Faith (66): (pistis) being reliable, honoring comittments. To have faith in God is to live and act on the basis of the supposition that God is trustworthy. Not a feeling, but actions.

Guillaume Faurel (92) : (1489-1565) (William) Won commitment to reform in Geneva, and persuaded Calvin to come lead it.

Faust (98) : Work by Goethe, part I published in 1813, part 2 in 1832. Teaches that salvation is to be found in the unending struggle of the individual to achieve perfection. Faust is saved, even though he had sold his soul to the Devil, but only by renouncing personal gratification and serving others.

Filioque (82) : Latin - Son. In 675 A.D. a synod in Toledo adopted a creed adding the words "and Son" to the phrase "The Spirit proceeds from both the Father and Son" sparking the Filioque controversy with Eastern Churches. Charles G. Finney (127): (1792-1875) Congregationalist evangelist. Organized "cottage prayer meetings" in which church members committed to evangelism, prayed for renewal, and built links of friendship and witness to people outside the church. He taught that every individual had the ability to repent, contrary to his Presbyterian upbringing. He taught at and was president of Oberlin, a pioneer in co-educational and mixed race education. His revivals had a strong effect on the antislavery movement.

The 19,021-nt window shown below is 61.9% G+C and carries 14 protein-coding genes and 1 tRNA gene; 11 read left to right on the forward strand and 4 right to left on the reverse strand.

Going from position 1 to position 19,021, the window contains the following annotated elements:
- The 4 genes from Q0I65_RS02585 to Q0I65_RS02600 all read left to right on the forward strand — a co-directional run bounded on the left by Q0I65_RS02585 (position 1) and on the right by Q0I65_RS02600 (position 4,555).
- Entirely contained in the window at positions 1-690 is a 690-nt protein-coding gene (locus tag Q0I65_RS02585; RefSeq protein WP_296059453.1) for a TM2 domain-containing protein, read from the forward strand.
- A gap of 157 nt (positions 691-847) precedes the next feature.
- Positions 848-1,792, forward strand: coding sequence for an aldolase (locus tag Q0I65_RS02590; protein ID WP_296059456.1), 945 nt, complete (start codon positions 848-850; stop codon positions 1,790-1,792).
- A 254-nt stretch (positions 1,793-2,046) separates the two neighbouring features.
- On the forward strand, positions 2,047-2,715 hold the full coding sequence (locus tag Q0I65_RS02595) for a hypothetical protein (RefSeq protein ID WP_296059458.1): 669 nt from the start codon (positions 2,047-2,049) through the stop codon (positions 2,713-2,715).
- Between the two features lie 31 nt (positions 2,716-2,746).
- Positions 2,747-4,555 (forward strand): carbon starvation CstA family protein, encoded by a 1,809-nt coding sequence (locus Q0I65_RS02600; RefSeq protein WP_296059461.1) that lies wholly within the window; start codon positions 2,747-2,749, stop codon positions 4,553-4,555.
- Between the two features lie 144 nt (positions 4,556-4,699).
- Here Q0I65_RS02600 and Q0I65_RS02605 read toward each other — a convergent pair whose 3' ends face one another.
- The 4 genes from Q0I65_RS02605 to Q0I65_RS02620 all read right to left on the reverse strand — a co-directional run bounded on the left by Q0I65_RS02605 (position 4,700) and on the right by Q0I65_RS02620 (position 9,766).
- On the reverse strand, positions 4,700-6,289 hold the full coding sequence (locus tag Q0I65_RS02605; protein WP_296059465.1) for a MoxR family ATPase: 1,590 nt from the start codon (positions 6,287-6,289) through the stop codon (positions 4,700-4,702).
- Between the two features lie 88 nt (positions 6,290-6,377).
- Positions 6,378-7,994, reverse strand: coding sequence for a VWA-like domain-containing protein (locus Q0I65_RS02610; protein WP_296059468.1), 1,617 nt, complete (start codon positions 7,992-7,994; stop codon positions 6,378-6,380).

Elisabeth Schussler Fiorenza (122): Contemporary biblical theologian and feminist. Author of "In Memory of Her", where she tries to establish that originally, Christianity was not a patriarchal religion, but gave women an equal place. Lewis S. Ford (124): Process philosopher who said about prayer, "It is something of an embarrassment to classical theism.If God orders and controls all things in accordance with His eternal purpose, what difference could our prayers make?" And goes on to note scriptural examples of where it DID make a difference.

Four Source Hypothesis (44): Suggestion that Matthew used M, Q, and Mark, and Luke used Q,L, and Mark as sources.

Francis of Sales (96) : (1576-1622) Bishop of Geneva. Won over many converts from Calvinism.

Spiritual Franciscans (87) : Fransiscan group who wanted strict adherence to the original Franciscan ideals of complete poverty and dependence on charity, c.f. William of Ockham.

Frankish Merovingian kingdom (85) : Precursor to France, established under Clovis (466-511).

Free Thinkers (98) : Another term for the Diests. Tended to be identified with the rejection of priestcraft, supernaturalism, and the miraculous. They sought a humanitarian piety, based on universally acceptable truths.